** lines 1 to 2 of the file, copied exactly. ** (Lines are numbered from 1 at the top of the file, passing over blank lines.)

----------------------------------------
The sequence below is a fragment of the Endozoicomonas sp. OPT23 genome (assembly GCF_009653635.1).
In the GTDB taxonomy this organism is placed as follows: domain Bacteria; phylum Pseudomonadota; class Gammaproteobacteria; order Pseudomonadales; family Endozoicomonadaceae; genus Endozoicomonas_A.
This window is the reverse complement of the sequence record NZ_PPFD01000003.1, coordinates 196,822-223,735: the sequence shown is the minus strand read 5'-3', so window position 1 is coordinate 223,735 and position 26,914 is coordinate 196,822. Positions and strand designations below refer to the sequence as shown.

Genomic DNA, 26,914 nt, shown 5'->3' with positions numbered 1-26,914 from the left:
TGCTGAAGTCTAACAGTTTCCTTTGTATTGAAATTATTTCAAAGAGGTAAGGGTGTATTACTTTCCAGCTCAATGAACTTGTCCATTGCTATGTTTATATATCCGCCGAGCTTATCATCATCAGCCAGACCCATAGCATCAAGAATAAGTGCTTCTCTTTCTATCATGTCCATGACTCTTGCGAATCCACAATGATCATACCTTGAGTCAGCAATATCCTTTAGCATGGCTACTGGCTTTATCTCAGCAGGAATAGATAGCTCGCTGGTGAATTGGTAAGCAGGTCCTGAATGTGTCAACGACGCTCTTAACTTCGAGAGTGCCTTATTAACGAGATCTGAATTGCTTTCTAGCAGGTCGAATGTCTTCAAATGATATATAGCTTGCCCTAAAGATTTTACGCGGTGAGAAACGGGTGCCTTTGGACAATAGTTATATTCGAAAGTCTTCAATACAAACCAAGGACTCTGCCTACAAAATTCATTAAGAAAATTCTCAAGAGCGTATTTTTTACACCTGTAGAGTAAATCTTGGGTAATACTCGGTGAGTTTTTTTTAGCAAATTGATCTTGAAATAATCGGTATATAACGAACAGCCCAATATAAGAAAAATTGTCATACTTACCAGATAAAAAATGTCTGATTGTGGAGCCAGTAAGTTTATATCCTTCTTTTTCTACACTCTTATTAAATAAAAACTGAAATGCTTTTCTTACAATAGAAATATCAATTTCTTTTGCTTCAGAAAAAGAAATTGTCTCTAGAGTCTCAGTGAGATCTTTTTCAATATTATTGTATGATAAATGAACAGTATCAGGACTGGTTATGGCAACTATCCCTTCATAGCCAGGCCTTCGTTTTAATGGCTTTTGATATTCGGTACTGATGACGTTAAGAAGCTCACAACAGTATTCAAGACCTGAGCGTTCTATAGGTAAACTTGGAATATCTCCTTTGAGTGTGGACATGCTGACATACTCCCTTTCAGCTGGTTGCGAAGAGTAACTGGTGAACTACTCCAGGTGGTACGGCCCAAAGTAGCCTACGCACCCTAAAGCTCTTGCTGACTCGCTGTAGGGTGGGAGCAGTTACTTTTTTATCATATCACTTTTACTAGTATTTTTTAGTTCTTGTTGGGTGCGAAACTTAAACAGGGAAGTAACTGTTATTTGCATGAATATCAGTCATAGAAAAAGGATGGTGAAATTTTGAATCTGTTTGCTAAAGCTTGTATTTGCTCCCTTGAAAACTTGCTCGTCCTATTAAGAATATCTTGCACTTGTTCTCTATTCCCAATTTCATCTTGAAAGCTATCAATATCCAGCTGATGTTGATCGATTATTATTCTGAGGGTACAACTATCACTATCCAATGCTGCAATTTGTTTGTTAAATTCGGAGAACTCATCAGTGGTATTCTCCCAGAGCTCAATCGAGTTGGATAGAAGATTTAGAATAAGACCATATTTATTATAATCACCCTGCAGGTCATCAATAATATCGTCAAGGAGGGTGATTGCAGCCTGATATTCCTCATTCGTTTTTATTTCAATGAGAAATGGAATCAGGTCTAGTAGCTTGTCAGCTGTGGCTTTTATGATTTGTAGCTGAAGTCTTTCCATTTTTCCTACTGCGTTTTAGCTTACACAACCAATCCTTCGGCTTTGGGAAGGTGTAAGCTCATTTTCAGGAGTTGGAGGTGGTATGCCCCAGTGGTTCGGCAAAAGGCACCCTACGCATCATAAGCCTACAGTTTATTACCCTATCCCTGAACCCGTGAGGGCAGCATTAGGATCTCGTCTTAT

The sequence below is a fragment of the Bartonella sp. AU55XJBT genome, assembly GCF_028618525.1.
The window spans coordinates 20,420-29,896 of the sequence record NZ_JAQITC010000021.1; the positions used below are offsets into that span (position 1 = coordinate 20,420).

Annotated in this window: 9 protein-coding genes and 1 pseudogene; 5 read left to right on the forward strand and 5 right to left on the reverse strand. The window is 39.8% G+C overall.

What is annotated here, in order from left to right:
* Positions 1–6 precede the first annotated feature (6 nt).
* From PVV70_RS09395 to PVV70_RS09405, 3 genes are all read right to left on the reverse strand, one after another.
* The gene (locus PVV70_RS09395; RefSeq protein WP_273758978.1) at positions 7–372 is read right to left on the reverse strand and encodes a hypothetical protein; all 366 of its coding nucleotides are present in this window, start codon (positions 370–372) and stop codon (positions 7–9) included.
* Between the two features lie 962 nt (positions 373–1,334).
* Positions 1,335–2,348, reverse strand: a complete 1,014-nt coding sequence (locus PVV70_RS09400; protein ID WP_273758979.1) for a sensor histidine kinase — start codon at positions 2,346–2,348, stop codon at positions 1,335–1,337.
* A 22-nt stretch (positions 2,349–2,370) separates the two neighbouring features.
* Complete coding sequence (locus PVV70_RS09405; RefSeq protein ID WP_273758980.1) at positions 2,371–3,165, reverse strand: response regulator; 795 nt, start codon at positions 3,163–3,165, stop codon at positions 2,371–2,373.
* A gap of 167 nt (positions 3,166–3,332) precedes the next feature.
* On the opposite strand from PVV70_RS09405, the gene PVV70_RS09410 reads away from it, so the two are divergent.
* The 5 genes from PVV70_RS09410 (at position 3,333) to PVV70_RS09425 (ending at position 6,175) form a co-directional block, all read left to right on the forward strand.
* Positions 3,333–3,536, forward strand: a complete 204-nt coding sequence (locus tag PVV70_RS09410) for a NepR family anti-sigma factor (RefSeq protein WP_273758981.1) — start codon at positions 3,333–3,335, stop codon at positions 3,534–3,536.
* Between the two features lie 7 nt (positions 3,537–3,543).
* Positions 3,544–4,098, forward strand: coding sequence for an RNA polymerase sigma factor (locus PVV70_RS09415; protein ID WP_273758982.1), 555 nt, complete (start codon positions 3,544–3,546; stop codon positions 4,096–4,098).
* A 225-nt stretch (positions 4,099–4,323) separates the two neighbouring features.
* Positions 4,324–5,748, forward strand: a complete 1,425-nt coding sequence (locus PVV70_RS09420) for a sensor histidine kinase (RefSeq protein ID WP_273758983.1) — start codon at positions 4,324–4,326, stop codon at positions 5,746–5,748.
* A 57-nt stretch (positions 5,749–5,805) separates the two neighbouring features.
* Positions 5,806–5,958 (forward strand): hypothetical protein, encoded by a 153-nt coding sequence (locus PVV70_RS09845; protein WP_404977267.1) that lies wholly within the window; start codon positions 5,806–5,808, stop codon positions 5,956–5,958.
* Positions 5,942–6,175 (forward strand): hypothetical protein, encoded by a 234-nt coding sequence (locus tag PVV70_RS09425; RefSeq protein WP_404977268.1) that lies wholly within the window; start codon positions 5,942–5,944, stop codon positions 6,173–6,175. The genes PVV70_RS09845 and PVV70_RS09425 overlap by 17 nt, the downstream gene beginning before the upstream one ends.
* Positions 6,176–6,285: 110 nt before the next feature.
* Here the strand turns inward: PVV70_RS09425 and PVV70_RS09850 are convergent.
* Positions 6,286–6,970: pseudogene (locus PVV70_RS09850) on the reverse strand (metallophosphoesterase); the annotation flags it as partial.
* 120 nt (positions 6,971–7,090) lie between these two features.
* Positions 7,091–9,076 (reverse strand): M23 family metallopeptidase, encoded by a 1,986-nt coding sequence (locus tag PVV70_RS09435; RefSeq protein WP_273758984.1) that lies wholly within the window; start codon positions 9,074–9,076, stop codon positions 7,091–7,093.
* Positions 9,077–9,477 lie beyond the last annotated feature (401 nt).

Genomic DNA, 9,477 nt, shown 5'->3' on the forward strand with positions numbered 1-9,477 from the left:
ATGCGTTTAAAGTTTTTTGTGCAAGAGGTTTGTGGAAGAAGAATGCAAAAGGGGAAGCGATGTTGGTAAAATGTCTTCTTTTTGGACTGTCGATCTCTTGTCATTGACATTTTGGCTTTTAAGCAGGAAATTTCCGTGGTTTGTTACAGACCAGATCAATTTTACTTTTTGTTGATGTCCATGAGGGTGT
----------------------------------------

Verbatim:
The sequence below is a fragment of the Endozoicomonas sp. OPT23 genome (assembly GCF_009653635.1).
In the GTDB taxonomy this organism is placed as follows: domain Bacteria; phylum Pseudomonadota; class Gammaproteobacteria; order Pseudomonadales; family Endozoicomonadaceae; genus Endozoicomonas_A.